Regarding the use of elements from that film, Bruckner explained, “We just found our way into it in the story. When you’re in the development space, and you’re taking it where it can go, sometimes you run into things. At a sure point to us it felt like the scale that was promised in Hellbound and the pulling back of the veil, like perhaps a deeper glance into the labyrinth [of Hell], was something that we wanted to pay homage to, something that we wanted to feature in the film. But also we really wanted to also keep the kind of intimacy, the family dynamic element of the original film. Those ideas all feel Hellraiser to us.”

Hellbound built upon what it meant to be one of the Cenobites, and showed us what it was like to be turned into one for the first time, and Clayton said she quite enjoyed working alongside her fellow Cenobites in the new film, remarking, “Those group scenes where all seven of us would be there, they were quite thrilling. ‘The power that that holds!’, to quote that famous meme. Those were some really special moments because there were only a couple of days where we got to do all of that.” She added, “Even when I was just there with one or two others, you know, there’s strength in numbers!”

Pinhead and the Cenobites have seemingly done ghastly matters but often that begins because nefarious or grasping individuals have attempted to unleash them for their own purposes. Pinhead has never seemed like a merciless killer like Freddy Krueger, and when it came to just how much of a “villain” the Cenobites truly are, Bruckner observed, “I’ve always appreciated in the original Hellraiser movie, and in several of the movies actually, that the Cenobites had a sure neutral alignment. They were there to carry out their own designs and their own interests and there’s usually a darker moral villainy seen in a human character. And that feels like something that’s very Hellraiser that we tried to keep with.”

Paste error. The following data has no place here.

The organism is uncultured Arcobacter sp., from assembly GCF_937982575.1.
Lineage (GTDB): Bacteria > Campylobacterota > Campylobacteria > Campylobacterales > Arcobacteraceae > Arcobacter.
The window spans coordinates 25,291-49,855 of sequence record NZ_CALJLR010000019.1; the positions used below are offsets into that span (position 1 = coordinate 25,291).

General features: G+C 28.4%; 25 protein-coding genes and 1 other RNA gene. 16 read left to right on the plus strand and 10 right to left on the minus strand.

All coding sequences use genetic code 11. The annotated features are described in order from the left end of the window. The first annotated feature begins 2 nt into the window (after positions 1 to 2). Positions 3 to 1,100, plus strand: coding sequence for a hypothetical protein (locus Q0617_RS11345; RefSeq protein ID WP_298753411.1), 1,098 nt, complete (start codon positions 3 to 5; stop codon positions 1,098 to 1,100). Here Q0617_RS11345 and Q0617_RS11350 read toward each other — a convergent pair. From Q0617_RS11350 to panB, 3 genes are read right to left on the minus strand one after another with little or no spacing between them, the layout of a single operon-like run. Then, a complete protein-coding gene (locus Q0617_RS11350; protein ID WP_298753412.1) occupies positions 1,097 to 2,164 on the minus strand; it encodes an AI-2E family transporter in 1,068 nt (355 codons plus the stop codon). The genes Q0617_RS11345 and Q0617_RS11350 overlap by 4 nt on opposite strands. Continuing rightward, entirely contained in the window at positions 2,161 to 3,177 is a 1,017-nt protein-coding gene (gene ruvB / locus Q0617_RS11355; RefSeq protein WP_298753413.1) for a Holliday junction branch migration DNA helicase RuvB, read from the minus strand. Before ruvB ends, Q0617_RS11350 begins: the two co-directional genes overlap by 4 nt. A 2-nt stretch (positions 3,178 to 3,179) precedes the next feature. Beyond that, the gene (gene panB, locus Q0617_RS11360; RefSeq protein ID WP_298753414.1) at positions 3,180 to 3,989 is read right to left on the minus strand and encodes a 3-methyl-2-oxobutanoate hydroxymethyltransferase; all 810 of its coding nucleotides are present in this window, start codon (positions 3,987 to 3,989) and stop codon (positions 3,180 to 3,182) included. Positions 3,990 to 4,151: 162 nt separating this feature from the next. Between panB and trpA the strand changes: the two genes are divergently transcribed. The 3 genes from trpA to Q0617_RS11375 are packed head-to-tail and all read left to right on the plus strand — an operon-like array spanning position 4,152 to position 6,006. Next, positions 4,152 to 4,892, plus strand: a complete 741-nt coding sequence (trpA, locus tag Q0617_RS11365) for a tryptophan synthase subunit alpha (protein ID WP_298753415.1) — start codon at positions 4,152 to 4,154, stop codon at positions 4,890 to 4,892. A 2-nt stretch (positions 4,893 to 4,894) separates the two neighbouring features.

Besides Pinhead, the most recognizable tangible element from Hellraiser has to be the puzzle box from the films, used to summon the Cenobites.

As the trailer for Hellraiser 2022 shows, in the new film, the box goes through a bit of an evolution, now changing into several different shapes we haven’t seen before. This is not completely unprecedented, as the aforementioned Hellbound: Hellraiser II did introduce one other shape for the device known as a LeMarchand Box.

Regarding having multiple configurations for this version of the box, Bruckner said, “Hellraiser is one of the most inventive franchises in horror. And so what I love about it is that the movies took big risks. They went in different directions, they explored the mythology in different ways. The idea that there are ‘such sights’ to see is that to simply reproduce everything that we’ve seen the way we’ve seen, it would, for me, be missing the point. We should carry it in new directions.”

Bruckner elaborated on how he and his collaborators took a big look at the box and even finally allowed for some viewer participation with what they came up with, explaining, “I’ve always been fascinated with the potential of the puzzle box. We had the means here to do matters with it that I think we haven’t seen before in the movies. It’s tactile. There are actual visible puzzles that can be solved on it and the iterative quality of it was something that was unique to David Goyer, Ben Collins, and Luke Piotrowski’s story. And I thought that was a wonderful framework for the movie and a really exciting, creative challenge, because we designed all these puzzles and figured out how they work. So that was its own brain bending exercise.”

Hellraiser debuts October 4 on Hulu.

Eric Goldman
Eric Goldman is Managing Editor for Fandom. He's a bit obsessed with Star Wars, Marvel, Disney, theme parks, and horror movies... and a few other things. Too many, TBH.